Finnish electro-indie band Rubik describes their music as “nice little pop songs” on their MySpace page. That thought flew from my head as soon as I hit the play button for the song “Goji Berries” off of the band’s album Dada Bandits.

Rubik’s self-proclaimed “nice little pop song” all but assaulted my ears — what with the distorted screams, staccato drum-pounding, synthesized keyboards and stuttering piano chords. Those dirty, Finnish liars.

But dirty lying aside, Rubik’s absolute control over its wild amalgamation of harsh instruments and abrupt tone changes is nothing short of masterful. Even as “Goji Berries” switches frantically between psychedelic keyboards, stark piano interludes and jaunty, light-hearted instrumentals, Rubik weaves the melodies together seamlessly and makes the song an auditory delight rather than a case of musical ADHD.

As a strange but wonderful mix of the sounds of Animal Collective, Of Montreal and Radiohead, indie music fans could dismiss Rubik as a band of mimicry rather than originality. However, the sheer intensity of Rubik’s inspirations in Dada Bandits allows it to transcend this definition.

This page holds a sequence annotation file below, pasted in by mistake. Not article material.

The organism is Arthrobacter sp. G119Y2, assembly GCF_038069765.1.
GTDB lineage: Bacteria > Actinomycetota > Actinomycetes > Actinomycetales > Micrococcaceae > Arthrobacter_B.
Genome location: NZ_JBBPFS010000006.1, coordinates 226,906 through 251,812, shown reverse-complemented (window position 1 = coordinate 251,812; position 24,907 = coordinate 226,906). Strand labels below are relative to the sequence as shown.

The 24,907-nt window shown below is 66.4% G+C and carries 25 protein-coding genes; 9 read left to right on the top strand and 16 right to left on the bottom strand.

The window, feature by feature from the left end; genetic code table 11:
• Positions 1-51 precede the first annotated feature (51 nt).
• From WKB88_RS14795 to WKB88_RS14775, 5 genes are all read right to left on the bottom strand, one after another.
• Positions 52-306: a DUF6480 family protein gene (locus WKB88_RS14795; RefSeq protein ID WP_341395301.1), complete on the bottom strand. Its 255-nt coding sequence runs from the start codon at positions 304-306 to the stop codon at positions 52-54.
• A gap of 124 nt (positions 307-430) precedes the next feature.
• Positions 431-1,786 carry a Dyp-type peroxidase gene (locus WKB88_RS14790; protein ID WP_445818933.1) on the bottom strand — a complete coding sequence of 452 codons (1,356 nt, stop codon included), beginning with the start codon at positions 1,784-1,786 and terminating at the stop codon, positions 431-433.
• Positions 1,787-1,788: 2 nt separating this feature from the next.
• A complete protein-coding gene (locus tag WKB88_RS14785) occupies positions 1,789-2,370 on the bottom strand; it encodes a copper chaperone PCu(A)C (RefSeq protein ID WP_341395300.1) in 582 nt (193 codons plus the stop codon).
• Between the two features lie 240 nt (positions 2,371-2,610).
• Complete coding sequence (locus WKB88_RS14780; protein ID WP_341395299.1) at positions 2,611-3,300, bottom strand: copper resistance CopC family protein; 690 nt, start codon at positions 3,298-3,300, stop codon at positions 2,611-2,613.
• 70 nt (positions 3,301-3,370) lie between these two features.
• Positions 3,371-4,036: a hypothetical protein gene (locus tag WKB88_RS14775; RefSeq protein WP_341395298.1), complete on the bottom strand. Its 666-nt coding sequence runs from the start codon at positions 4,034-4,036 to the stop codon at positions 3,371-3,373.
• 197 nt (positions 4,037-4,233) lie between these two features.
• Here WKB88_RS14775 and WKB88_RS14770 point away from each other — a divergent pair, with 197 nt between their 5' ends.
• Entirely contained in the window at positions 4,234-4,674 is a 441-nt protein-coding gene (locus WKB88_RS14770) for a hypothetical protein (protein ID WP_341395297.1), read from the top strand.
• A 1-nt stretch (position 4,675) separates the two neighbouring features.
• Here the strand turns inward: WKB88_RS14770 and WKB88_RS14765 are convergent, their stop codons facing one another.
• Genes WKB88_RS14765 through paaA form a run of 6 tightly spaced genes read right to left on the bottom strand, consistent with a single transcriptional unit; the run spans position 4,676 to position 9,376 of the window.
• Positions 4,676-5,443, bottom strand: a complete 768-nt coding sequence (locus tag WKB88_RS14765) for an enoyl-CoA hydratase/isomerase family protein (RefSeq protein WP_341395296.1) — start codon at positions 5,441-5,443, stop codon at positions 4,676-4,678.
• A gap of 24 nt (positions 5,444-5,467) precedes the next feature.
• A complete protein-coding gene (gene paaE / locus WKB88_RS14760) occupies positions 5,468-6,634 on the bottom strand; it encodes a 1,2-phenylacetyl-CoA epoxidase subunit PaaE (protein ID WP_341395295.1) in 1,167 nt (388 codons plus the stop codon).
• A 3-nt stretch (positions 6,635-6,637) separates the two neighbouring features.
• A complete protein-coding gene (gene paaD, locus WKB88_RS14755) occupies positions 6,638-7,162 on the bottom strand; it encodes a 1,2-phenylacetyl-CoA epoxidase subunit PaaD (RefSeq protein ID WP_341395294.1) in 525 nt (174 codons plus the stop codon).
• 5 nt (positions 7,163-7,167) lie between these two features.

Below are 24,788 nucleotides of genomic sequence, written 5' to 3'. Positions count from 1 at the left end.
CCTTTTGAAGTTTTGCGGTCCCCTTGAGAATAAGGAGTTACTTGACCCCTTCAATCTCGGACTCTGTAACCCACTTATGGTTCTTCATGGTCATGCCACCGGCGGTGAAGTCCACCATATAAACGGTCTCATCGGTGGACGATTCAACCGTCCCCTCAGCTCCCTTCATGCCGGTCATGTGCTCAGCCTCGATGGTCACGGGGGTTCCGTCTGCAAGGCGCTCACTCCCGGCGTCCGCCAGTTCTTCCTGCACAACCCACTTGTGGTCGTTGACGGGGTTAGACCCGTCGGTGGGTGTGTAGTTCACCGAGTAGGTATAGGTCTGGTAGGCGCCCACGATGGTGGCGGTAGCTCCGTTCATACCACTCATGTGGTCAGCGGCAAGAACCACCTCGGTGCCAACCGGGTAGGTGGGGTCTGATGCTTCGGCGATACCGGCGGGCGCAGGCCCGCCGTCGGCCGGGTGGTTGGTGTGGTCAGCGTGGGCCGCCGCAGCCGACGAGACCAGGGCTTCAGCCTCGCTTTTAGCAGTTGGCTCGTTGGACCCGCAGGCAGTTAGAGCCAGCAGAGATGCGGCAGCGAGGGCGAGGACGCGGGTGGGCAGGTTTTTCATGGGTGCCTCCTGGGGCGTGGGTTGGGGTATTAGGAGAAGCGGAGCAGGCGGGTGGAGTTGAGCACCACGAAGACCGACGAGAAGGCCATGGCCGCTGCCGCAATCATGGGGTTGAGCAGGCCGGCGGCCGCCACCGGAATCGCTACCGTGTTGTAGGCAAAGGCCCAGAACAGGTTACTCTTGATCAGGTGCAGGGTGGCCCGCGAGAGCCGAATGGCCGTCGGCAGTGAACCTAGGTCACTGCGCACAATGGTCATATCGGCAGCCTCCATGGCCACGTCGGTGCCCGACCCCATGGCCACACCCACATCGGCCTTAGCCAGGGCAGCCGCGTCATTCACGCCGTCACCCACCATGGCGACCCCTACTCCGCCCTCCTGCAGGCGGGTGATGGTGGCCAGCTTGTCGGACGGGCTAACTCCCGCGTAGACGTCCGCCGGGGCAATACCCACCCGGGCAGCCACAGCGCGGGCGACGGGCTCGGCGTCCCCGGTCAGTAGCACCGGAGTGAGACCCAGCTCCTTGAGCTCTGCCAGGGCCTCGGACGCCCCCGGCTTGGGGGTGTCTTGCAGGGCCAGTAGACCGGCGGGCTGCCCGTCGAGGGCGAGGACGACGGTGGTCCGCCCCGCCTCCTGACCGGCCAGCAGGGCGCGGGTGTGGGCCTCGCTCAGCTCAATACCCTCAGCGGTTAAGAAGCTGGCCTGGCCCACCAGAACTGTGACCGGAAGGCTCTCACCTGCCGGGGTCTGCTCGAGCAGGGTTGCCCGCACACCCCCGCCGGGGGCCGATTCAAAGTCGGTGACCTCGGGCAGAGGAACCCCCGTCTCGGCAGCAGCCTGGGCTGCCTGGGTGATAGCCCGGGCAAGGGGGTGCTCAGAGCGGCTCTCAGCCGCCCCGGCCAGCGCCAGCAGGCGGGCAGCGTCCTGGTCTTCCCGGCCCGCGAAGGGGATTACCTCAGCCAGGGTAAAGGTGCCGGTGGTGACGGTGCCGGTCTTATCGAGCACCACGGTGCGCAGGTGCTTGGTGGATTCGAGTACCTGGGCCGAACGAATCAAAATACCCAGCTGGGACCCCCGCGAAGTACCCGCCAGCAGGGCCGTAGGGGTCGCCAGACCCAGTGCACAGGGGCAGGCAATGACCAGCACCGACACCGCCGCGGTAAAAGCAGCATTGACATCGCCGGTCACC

Much like the band’s name implies, the progression of songs on Dada Bandits comes across as a complex puzzle. While all the songs are tightly contained within their respective layers of electronic synths and ranging vocals, the album holds no common theme. Instead, it offers listeners a glimpse into the band’s diverse love for music.

By Entertainment Editor
Ginny Chae

The Bird and the Bee

birdbee
Courtesy of The Bird and the Bee

In The Bird and the Bee’s “Polite Dance Song,” the opening track of its 2007 EP, Please Clap Your Hands, Inara George sings “I try to be as coy as I can / But I wanna see your naughty bit / Would you be nasty with me?” Though most of the synth-pop duo’s songs are not quite so risqué, they do share a playful mischievousness that is invigorating.

Indeed, the band started as a playful experiment when, as members Inara George and Greg Kurstin describe on their MySpace page, they “met a few years ago, discovered a common love of jazz standards … nerded out for a couple hours playing every song they knew … and then wrote a record together.”